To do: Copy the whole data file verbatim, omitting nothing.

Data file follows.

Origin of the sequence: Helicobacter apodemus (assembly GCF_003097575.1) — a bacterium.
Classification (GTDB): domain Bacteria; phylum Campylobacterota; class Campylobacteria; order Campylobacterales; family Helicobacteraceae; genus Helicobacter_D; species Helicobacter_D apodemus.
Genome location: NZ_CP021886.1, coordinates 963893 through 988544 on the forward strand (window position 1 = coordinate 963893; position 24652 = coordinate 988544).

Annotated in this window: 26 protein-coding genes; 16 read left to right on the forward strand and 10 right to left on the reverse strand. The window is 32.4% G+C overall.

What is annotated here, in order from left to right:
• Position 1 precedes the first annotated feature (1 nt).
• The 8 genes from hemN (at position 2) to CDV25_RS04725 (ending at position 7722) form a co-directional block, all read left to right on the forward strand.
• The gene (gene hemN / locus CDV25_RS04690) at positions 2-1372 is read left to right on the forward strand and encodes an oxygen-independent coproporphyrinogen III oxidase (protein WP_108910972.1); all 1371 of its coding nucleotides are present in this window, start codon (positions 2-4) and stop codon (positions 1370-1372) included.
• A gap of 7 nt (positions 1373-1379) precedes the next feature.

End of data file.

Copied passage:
Origin of the sequence: Helicobacter apodemus (assembly GCF_003097575.1) — a bacterium.
Classification (GTDB): domain Bacteria; phylum Campylobacterota; class Campylobacteria; order Campylobacterales; family Helicobacteraceae; genus Helicobacter_D; species Helicobacter_D apodemus.
Genome location: NZ_CP021886.1, coordinates 963893 through 988544 on the forward strand (window position 1 = coordinate 963893; position 24652 = coordinate 988544).

Annotated in this window: 26 protein-coding genes; 16 read left to right on the forward strand and 10 right to left on the reverse strand. The window is 32.4% G+C overall.

What is annotated here, in order from left to right:
• Position 1 precedes the first annotated feature (1 nt).
• The 8 genes from hemN (at position 2) to CDV25_RS04725 (ending at position 7722) form a co-directional block, all read left to right on the forward strand.
• The gene (gene hemN / locus CDV25_RS04690) at positions 2-1372 is read left to right on the forward strand and encodes an oxygen-independent coproporphyrinogen III oxidase (protein WP_108910972.1); all 1371 of its coding nucleotides are present in this window, start codon (positions 2-4) and stop codon (positions 1370-1372) included.
• A gap of 7 nt (positions 1373-1379) precedes the next feature.